Taking the Fun out of Life

by DavalosMcCormack on March 23, 2009

When I was growing up kids playgrounds had the most amazing collection of fun and wild things to play on. Swings, roundabouts, see-saws (or teeter-totters as they are called here in America) and they were all on concrete so that as you came flying off there was no end of opportunities to land and cut and scrape and bruise yourself. It was a metaphor for life; with fun comes an element of risk.

Today, we seem less interested in allowing kids of all ages to have fun, and more intent on making sure no one hurts themselves, on removing all element of risk.

I was reminded of that the other day by two very different news stories that ended up with a similar theme. The first was the tragic death, after what seemed like an innocuous fall on a ski slope, of  the wonderfully talented actress Natasha Richardson. Richardson died from a traumatic brain injury after falling on a bunny slope.

The accident immediately led to some people calling for everyone to have to wear crash helmets when skiing, to protect them against such accidents.

The other news story was the call for a ban on women being allowed to get a “Brazilian” bikini wax in New Jersey. Now you may not know what a ‘Brazilian’ wax job is, but it’s where the lady in question has all hair removed from a part of the body that may not be quite Brazil but is certainly south of the equator!

Apparently a couple of Jersey girls ended up in the hospital with infections after getting this kind of treatment. Now far be it from me to trivialize this, but really.. banning a whole state from waxing if not lyrical then at least genital because of a couple of infections seems like overkill.

But that seems to be the standard response to any problem, if something goes wrong, regulate it. If there’s even a hint of a safety concern, ban the activity or regulate it.

Now, every year in the U.S. more than 300 people die in accidents in bathtubs. No, really, they do, just ask the folks at the National Safety Council who keep track of these things. And every month six people die from hot water scalding.

Add to that the more than three hundred people who die in falls from ladders annually, or the even more terrifying fact that each year ladders account for 100,000 injuries and it’s clear that we are facing a huge public health crisis.

As a result I am starting a national movement to make our ladders and bathrooms safer.

First, we need to put safety rails on ladders and only allow people who have passed a training course and are wearing crash helmets, knee pads and safety harnesses to use them. And even then only when there is a huge rubber mat underneath to cushion their fall.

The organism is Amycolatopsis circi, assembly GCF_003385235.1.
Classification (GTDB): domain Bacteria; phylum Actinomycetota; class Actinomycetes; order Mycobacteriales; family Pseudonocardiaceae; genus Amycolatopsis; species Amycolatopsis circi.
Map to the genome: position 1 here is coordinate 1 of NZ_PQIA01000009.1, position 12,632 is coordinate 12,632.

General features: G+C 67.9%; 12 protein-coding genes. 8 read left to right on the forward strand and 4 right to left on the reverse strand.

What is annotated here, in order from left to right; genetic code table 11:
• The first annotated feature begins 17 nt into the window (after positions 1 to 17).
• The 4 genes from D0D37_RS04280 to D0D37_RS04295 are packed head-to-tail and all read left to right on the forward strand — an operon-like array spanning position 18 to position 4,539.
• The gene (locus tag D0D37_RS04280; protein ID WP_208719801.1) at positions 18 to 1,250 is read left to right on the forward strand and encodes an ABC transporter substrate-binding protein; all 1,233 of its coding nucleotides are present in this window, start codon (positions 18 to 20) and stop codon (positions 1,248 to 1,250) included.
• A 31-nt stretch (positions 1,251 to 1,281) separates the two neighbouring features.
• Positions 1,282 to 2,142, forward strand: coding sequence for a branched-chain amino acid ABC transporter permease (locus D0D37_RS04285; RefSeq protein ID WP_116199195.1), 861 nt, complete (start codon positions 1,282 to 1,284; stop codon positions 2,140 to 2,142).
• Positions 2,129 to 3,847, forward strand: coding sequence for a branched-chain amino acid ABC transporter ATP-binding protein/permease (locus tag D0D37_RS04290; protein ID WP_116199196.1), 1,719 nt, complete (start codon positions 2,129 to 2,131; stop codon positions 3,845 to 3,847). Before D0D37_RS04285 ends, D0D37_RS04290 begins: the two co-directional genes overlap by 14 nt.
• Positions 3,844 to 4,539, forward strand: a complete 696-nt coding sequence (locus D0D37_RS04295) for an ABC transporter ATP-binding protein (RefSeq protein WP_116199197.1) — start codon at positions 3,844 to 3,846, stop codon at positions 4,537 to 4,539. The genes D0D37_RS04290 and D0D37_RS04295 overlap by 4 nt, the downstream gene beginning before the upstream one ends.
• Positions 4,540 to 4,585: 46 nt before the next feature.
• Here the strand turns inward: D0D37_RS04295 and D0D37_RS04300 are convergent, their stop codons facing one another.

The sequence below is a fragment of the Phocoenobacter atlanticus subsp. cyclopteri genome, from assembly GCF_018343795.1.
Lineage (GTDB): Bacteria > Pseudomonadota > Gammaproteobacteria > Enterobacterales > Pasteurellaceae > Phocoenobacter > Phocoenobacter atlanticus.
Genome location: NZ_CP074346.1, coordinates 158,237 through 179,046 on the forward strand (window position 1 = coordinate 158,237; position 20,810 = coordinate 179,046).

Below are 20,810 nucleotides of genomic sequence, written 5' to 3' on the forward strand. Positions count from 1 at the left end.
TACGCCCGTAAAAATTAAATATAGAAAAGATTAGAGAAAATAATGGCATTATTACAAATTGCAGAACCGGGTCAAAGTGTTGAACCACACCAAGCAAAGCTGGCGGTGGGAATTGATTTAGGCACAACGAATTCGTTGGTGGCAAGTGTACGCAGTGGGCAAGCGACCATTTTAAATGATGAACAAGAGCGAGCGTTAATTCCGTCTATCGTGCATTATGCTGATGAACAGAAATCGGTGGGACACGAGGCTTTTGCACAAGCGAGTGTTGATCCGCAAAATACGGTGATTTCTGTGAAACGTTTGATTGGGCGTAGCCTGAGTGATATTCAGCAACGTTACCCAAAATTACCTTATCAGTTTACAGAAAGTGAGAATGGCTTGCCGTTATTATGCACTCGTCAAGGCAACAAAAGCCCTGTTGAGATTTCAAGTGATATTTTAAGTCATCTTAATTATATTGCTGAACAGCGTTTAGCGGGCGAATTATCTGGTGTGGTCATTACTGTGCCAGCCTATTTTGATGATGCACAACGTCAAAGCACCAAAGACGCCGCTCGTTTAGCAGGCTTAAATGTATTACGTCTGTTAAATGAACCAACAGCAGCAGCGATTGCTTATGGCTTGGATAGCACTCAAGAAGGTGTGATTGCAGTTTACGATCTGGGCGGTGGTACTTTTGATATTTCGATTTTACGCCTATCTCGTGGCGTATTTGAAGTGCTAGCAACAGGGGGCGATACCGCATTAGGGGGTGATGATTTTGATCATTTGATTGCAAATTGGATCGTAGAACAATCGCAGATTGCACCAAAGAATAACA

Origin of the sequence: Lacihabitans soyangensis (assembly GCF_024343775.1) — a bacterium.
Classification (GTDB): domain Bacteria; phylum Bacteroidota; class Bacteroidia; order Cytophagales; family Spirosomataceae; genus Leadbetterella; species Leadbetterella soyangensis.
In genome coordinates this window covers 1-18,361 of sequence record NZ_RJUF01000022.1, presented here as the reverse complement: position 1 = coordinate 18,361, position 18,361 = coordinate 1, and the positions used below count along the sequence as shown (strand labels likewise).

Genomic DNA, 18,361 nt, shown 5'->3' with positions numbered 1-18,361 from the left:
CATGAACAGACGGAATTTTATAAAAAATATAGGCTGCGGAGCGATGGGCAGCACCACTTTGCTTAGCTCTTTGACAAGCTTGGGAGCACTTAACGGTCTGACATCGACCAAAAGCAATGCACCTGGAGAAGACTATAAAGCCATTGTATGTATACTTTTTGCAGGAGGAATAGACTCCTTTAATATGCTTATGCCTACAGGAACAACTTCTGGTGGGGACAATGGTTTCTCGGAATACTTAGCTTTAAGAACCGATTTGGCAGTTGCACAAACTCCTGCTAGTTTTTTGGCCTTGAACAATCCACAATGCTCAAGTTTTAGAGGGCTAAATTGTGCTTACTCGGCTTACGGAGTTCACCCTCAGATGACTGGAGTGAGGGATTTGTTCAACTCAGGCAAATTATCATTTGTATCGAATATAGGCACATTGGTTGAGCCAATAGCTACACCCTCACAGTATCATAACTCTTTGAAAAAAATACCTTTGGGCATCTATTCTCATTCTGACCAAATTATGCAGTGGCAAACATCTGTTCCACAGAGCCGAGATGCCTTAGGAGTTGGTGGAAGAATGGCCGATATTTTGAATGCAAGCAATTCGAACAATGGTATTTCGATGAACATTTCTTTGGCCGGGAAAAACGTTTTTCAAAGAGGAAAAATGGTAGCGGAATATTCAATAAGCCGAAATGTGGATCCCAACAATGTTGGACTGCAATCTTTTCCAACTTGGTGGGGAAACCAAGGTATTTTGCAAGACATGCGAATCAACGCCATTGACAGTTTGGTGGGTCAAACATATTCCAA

Second we need to institute strict rules about the use of bathtubs, so that people can only use them if another person is present and trained in CPR and water rescue techniques. Then we need to pass laws that do not allow hot water to be any hotter than 75 degrees to protect people from inadvertently boiling themselves alive.

Or we could just accept that everything we do carries with it some element of risk. Getting out of bed could be life-threatening under the right (or wrong depending on your perspective) circumstances. Taking the dog for a walk could endanger you – after all you could inadvertently get tangled up in the leash and twist and fall under a passing bus carrying health and safety experts to a conference. Oh the irony of it all!

Clearly there are some things it makes sense to regulate. It makes sense to require children to wear helmets when riding bicycles because they are too young to make safety decisions for themselves. But once you are over 18, can legally drive, own a gun, join the army, get married, even vote, then clearly you are capable of making decisions for yourself.

You can decide if you want to join a gym or eat yourself to death at McDonalds. So why can’t you decide if you should have the hair from your nether regions removed without having someone else make that decision for you.

Why can’t you decide that you’d like to ski without a helmet. Heck in Switzerland it’s legal to go hiking in the mountains in the nude, even in winter – ok, not smart perhaps but legal. They figure it’s your extremities so you can put them at risk if you like (just don’t expect the St. Bernard to lick you back to life when frostbite sets in!)

Sometimes we just need to accept that risk, life and fun go hand in hand. Remove one, and the others are also at risk. It’s up to each of us to decide how much risk we feel comfortable with – not to impose our fears and limitations on others.

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